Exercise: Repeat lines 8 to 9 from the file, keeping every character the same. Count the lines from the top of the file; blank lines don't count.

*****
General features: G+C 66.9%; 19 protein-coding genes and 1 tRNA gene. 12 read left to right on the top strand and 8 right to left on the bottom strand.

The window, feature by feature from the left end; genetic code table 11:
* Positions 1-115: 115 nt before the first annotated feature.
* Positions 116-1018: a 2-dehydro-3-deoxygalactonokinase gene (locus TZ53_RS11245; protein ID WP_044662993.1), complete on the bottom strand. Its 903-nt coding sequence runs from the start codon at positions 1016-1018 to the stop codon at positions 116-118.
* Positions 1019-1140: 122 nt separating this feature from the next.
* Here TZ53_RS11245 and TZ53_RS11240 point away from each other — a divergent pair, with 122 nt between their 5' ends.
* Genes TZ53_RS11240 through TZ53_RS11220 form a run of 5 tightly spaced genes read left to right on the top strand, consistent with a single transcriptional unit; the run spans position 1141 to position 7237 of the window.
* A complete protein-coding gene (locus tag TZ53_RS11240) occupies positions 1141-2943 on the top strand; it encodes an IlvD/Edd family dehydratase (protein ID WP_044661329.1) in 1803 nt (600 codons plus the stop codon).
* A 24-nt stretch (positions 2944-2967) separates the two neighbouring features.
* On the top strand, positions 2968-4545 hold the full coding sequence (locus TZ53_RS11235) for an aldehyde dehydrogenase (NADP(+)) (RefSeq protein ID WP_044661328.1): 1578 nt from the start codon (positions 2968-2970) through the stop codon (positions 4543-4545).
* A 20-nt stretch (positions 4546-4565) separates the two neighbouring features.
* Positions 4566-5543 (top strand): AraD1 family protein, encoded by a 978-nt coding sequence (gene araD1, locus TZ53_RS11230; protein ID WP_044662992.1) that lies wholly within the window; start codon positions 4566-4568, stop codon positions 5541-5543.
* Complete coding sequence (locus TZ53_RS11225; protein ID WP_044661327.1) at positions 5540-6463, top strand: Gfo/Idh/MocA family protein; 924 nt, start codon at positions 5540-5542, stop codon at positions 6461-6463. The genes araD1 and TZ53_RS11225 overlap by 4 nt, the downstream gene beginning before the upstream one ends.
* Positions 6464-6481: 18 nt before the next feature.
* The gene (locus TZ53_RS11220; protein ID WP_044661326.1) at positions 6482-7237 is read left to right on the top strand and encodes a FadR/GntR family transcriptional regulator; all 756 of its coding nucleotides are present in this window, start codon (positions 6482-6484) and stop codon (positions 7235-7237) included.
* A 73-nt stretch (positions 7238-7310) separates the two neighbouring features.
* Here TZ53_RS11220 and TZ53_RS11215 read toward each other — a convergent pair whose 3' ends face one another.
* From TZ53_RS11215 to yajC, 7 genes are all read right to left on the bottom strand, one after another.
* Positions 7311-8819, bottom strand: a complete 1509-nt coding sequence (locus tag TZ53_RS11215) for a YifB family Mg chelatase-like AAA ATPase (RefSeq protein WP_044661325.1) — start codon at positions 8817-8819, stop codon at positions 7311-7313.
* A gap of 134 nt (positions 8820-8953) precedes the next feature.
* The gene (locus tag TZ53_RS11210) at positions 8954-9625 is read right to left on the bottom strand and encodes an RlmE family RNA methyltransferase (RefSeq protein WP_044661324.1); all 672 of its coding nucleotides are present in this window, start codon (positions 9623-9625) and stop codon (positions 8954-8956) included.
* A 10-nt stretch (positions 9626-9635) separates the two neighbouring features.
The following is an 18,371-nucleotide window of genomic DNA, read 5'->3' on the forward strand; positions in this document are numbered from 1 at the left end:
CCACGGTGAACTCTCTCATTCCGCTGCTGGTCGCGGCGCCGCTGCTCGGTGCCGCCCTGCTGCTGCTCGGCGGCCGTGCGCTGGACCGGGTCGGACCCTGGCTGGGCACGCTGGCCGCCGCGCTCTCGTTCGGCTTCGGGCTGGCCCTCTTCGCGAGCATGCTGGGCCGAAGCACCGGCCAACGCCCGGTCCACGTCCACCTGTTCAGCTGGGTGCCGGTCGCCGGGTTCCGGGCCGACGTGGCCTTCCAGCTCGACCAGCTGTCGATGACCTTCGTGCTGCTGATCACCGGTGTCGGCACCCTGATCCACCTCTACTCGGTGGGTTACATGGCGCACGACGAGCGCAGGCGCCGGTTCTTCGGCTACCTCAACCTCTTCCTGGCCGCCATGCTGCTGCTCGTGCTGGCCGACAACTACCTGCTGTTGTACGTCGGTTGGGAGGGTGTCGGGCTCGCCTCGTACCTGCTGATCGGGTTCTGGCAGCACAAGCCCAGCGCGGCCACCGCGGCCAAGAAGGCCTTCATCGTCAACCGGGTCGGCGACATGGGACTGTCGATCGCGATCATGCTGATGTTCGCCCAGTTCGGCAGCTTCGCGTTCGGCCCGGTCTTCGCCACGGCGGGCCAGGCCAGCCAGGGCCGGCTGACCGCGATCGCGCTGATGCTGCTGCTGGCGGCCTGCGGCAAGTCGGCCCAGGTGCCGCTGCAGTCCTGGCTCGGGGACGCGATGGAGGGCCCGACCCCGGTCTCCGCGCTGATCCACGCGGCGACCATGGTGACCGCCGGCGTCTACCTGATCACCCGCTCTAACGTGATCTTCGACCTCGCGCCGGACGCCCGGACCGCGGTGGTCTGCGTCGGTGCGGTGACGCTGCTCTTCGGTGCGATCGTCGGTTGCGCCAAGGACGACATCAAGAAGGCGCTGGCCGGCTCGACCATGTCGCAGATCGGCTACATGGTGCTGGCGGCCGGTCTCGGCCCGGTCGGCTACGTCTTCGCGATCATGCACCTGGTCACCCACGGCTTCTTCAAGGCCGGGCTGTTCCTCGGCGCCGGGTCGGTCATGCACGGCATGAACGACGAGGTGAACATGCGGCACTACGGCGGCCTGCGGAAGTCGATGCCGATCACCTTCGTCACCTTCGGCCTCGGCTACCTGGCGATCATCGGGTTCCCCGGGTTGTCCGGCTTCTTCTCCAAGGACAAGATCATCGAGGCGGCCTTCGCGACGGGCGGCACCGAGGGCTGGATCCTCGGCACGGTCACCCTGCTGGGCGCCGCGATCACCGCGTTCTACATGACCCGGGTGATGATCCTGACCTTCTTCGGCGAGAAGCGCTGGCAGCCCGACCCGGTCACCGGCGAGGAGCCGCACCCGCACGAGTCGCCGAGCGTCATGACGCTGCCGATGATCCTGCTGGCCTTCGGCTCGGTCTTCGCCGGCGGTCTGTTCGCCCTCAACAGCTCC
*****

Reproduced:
* A complete protein-coding gene (locus tag TZ53_RS11240) occupies positions 1141-2943 on the top strand; it encodes an IlvD/Edd family dehydratase (protein ID WP_044661329.1) in 1803 nt (600 codons plus the stop codon).
* A 24-nt stretch (positions 2944-2967) separates the two neighbouring features.